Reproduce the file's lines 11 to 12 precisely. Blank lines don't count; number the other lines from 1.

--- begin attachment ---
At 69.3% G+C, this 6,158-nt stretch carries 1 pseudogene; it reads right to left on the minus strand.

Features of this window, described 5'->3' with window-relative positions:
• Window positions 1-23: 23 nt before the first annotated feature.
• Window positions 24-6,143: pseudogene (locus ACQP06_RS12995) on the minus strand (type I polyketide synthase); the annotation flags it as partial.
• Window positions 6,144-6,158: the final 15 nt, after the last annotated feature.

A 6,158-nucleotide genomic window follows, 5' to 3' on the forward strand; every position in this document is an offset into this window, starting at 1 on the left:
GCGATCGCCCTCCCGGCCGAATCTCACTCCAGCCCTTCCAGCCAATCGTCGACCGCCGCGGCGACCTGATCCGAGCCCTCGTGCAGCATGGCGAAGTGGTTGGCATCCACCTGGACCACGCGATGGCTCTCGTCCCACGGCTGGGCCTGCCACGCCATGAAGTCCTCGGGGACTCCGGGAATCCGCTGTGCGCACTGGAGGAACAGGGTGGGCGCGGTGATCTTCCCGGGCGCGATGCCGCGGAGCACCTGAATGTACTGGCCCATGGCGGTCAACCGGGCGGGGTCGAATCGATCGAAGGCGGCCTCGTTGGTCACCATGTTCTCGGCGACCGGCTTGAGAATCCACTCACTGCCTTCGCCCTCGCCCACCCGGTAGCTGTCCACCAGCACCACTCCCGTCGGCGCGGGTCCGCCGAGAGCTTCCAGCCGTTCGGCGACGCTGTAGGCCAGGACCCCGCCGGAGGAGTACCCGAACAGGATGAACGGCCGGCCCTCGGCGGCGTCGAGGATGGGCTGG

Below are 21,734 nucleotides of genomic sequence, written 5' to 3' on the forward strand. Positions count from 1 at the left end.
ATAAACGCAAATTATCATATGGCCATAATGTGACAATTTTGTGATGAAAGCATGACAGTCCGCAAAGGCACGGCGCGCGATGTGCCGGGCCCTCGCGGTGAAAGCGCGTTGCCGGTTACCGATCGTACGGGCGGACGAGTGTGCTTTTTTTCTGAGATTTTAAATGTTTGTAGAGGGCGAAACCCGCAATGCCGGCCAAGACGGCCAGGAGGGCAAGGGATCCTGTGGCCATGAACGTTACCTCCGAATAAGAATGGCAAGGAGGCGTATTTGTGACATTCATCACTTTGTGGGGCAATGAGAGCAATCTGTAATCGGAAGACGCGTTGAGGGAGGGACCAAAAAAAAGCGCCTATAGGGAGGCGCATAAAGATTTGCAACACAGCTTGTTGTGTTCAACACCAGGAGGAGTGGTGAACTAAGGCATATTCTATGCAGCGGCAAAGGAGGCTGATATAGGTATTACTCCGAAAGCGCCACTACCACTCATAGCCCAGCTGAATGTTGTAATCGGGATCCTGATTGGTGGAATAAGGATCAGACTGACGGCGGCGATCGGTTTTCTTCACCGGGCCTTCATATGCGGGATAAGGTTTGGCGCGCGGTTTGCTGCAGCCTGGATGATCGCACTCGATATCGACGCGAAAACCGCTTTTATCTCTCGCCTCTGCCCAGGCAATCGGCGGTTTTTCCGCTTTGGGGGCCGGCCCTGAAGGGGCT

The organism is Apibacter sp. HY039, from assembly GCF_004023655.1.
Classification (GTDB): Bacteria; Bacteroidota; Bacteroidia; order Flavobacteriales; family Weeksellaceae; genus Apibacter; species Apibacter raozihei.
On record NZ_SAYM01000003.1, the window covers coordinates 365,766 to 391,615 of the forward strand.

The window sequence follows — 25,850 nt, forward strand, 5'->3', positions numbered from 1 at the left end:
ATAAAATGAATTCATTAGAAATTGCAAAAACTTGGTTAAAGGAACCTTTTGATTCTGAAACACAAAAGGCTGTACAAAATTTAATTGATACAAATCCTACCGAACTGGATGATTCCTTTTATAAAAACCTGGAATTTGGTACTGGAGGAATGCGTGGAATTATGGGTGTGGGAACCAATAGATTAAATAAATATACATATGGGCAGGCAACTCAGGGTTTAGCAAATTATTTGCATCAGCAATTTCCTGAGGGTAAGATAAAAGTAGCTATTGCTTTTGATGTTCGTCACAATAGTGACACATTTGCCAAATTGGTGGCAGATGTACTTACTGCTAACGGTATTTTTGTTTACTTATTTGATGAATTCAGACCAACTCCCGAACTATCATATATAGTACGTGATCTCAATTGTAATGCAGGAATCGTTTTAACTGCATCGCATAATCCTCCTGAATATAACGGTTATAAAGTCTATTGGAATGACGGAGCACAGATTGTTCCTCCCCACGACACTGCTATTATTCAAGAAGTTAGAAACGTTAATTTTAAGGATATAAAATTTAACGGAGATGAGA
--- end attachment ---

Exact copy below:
Classification (GTDB): Bacteria; Bacteroidota; Bacteroidia; order Flavobacteriales; family Weeksellaceae; genus Apibacter; species Apibacter raozihei.
On record NZ_SAYM01000003.1, the window covers coordinates 365,766 to 391,615 of the forward strand.